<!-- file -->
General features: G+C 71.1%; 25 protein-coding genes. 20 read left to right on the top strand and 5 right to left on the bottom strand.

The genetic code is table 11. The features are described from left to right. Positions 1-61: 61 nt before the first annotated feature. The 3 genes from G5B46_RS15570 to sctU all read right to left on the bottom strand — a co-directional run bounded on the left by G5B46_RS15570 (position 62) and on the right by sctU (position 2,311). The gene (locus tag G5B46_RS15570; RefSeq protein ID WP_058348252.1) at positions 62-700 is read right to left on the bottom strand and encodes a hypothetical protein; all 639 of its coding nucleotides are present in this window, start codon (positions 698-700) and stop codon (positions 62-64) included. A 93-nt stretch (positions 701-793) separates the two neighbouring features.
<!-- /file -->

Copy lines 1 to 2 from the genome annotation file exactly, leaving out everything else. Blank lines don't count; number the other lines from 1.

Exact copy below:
General features: G+C 71.1%; 25 protein-coding genes. 20 read left to right on the top strand and 5 right to left on the bottom strand.

The genetic code is table 11. The features are described from left to right. Positions 1-61: 61 nt before the first annotated feature. The 3 genes from G5B46_RS15570 to sctU all read right to left on the bottom strand — a co-directional run bounded on the left by G5B46_RS15570 (position 62) and on the right by sctU (position 2,311). The gene (locus tag G5B46_RS15570; RefSeq protein ID WP_058348252.1) at positions 62-700 is read right to left on the bottom strand and encodes a hypothetical protein; all 639 of its coding nucleotides are present in this window, start codon (positions 698-700) and stop codon (positions 62-64) included. A 93-nt stretch (positions 701-793) separates the two neighbouring features.